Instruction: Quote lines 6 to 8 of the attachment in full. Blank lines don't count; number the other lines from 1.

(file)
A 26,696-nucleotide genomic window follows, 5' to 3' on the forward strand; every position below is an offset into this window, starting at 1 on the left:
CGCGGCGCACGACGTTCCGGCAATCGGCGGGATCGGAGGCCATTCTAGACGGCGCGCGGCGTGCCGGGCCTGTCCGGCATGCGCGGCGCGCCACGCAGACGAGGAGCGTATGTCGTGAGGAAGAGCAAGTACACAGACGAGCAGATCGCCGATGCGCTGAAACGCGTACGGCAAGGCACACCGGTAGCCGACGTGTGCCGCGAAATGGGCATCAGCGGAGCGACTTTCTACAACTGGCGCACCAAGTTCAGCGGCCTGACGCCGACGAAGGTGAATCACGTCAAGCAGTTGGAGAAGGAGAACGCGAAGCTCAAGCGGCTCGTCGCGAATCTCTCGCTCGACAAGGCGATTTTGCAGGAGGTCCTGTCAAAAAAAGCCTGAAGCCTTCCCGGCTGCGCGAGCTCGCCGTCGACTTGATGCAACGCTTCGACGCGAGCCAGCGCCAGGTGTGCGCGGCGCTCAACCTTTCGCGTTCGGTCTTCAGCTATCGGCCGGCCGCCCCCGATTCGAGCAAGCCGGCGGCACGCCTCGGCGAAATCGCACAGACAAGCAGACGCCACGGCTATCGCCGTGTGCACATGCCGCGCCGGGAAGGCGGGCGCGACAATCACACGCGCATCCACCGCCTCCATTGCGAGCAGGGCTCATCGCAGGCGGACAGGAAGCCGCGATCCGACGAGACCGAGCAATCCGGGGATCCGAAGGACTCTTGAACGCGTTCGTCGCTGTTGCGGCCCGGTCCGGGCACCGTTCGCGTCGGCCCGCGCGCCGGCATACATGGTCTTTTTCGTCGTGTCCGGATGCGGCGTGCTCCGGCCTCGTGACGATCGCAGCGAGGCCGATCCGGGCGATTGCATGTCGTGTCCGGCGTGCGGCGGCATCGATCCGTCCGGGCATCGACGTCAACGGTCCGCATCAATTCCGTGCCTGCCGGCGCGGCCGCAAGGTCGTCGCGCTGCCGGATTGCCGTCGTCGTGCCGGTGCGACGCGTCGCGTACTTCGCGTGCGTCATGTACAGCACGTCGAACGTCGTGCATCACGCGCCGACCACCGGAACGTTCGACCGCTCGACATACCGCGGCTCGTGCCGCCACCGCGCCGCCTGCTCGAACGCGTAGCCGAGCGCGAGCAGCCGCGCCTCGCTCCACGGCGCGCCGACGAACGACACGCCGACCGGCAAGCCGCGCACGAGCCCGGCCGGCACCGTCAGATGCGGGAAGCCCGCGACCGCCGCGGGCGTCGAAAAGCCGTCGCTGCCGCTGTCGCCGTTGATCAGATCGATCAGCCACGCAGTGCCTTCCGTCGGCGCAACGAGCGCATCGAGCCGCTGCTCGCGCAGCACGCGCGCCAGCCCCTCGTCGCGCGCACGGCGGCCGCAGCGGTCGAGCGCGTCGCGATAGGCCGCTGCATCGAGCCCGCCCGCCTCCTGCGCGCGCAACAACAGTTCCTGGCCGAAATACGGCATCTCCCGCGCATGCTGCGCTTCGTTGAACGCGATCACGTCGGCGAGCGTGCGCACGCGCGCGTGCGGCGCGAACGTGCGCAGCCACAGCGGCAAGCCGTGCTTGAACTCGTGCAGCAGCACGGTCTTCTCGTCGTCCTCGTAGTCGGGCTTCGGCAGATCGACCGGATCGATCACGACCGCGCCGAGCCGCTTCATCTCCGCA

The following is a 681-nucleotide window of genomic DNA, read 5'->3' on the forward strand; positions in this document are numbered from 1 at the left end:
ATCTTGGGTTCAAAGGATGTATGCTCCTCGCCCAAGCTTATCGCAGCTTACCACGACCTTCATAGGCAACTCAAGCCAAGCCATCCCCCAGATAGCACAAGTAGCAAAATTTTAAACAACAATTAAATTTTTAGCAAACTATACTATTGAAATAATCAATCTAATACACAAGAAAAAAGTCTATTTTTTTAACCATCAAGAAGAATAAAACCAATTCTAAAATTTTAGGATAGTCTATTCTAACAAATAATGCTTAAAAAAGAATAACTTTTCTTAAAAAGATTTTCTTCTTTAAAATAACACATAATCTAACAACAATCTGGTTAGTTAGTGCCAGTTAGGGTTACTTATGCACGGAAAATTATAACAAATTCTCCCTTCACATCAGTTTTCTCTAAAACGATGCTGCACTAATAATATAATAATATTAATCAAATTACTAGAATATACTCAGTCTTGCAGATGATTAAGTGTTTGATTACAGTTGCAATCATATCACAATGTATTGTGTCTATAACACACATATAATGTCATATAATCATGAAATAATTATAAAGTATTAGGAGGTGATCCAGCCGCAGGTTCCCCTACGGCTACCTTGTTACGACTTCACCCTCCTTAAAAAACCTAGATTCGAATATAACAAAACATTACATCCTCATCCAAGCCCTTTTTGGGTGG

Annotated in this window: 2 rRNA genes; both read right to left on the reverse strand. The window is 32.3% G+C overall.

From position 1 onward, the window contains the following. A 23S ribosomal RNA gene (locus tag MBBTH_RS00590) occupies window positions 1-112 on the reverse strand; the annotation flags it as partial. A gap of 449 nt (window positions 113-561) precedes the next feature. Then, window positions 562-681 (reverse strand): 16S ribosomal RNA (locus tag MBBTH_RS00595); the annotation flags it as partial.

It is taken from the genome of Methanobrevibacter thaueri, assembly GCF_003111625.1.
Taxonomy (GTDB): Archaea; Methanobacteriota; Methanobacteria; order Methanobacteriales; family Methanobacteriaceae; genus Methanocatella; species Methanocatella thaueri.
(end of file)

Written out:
From position 1 onward, the window contains the following. A 23S ribosomal RNA gene (locus tag MBBTH_RS00590) occupies window positions 1-112 on the reverse strand; the annotation flags it as partial. A gap of 449 nt (window positions 113-561) precedes the next feature. Then, window positions 562-681 (reverse strand): 16S ribosomal RNA (locus tag MBBTH_RS00595); the annotation flags it as partial.

It is taken from the genome of Methanobrevibacter thaueri, assembly GCF_003111625.1.
Taxonomy (GTDB): Archaea; Methanobacteriota; Methanobacteria; order Methanobacteriales; family Methanobacteriaceae; genus Methanocatella; species Methanocatella thaueri.